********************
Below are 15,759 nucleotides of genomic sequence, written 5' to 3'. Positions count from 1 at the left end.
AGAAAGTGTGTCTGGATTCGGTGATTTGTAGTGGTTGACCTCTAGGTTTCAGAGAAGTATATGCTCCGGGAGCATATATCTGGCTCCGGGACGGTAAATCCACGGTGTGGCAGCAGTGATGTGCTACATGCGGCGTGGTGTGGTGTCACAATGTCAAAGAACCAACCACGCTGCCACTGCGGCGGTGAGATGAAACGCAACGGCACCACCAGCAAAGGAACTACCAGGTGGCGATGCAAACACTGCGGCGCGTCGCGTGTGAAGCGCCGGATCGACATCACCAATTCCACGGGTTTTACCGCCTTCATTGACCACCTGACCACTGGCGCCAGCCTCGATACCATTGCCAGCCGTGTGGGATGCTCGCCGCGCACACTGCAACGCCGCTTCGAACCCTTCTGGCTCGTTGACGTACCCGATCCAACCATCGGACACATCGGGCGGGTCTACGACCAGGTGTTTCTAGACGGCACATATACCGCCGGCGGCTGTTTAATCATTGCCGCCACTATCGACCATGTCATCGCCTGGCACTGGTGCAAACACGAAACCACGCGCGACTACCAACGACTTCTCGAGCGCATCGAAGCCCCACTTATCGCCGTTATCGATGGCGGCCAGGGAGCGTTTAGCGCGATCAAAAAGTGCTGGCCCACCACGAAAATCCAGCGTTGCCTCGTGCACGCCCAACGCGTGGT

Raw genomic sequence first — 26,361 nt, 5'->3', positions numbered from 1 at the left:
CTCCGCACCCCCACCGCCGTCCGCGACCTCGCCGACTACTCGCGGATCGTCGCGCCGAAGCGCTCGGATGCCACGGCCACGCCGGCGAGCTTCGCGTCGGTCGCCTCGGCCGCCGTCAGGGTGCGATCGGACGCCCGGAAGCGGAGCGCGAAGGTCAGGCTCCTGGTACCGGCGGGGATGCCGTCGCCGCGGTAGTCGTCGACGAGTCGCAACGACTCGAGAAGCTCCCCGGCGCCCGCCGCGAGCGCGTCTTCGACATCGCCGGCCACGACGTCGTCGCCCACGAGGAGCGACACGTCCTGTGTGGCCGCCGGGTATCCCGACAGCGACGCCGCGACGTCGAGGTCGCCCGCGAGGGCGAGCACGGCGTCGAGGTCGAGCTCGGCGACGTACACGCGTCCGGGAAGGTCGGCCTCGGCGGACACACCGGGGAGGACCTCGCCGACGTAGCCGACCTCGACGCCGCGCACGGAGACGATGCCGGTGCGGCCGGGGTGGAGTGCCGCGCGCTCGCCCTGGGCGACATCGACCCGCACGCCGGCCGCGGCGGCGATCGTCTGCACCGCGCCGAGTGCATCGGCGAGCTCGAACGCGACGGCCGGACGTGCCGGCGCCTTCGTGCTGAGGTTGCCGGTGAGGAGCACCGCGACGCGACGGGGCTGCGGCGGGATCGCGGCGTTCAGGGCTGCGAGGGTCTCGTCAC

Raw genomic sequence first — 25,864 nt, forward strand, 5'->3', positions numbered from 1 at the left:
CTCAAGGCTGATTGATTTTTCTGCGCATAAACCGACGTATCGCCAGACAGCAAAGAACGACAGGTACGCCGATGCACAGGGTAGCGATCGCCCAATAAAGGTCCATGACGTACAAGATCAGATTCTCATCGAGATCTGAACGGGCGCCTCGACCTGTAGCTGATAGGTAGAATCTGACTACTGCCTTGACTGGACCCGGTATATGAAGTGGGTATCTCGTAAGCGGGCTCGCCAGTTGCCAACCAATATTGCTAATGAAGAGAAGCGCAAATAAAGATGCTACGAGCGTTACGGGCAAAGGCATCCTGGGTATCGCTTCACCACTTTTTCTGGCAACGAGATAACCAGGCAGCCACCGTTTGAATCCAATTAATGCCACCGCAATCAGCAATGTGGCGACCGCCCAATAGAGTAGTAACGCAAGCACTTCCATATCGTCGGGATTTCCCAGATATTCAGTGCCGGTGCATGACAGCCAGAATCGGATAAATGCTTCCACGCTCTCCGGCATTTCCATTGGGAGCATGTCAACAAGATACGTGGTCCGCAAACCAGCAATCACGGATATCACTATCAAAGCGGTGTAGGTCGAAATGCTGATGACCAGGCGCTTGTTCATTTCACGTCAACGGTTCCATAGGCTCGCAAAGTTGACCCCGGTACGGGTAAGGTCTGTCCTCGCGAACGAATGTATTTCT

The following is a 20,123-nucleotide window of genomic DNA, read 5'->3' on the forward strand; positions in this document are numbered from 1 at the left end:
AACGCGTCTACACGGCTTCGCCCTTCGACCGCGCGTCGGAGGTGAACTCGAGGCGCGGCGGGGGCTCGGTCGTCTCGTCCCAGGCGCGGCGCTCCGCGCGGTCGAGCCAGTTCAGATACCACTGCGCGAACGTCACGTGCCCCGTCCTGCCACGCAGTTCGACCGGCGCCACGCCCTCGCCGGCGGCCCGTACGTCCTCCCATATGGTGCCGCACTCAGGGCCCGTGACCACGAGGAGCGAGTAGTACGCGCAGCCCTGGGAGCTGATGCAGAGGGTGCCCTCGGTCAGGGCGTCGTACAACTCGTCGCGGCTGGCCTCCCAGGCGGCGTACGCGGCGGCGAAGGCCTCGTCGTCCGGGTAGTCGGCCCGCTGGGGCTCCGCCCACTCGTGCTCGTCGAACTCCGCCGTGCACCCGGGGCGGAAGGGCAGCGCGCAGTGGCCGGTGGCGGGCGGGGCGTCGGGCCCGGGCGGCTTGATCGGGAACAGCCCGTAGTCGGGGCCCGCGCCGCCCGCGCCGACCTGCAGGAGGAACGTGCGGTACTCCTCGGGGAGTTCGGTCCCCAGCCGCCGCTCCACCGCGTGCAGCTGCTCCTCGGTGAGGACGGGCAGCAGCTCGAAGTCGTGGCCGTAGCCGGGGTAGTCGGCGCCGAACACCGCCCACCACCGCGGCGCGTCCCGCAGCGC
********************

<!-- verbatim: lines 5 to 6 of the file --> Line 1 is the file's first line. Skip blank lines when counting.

Raw genomic sequence first — 25,864 nt, forward strand, 5'->3', positions numbered from 1 at the left:
CTCAAGGCTGATTGATTTTTCTGCGCATAAACCGACGTATCGCCAGACAGCAAAGAACGACAGGTACGCCGATGCACAGGGTAGCGATCGCCCAATAAAGGTCCATGACGTACAAGATCAGATTCTCATCGAGATCTGAACGGGCGCCTCGACCTGTAGCTGATAGGTAGAATCTGACTACTGCCTTGACTGGACCCGGTATATGAAGTGGGTATCTCGTAAGCGGGCTCGCCAGTTGCCAACCAATATTGCTAATGAAGAGAAGCGCAAATAAAGATGCTACGAGCGTTACGGGCAAAGGCATCCTGGGTATCGCTTCACCACTTTTTCTGGCAACGAGATAACCAGGCAGCCACCGTTTGAATCCAATTAATGCCACCGCAATCAGCAATGTGGCGACCGCCCAATAGAGTAGTAACGCAAGCACTTCCATATCGTCGGGATTTCCCAGATATTCAGTGCCGGTGCATGACAGCCAGAATCGGATAAATGCTTCCACGCTCTCCGGCATTTCCATTGGGAGCATGTCAACAAGATACGTGGTCCGCAAACCAGCAATCACGGATATCACTATCAAAGCGGTGTAGGTCGAAATGCTGATGACCAGGCGCTTGTTCATTTCACGTCAACGGTTCCATAGGCTCGCAAAGTTGACCCCGGTACGGGTAAGGTCTGTCCTCGCGAACGAATGTATTTCT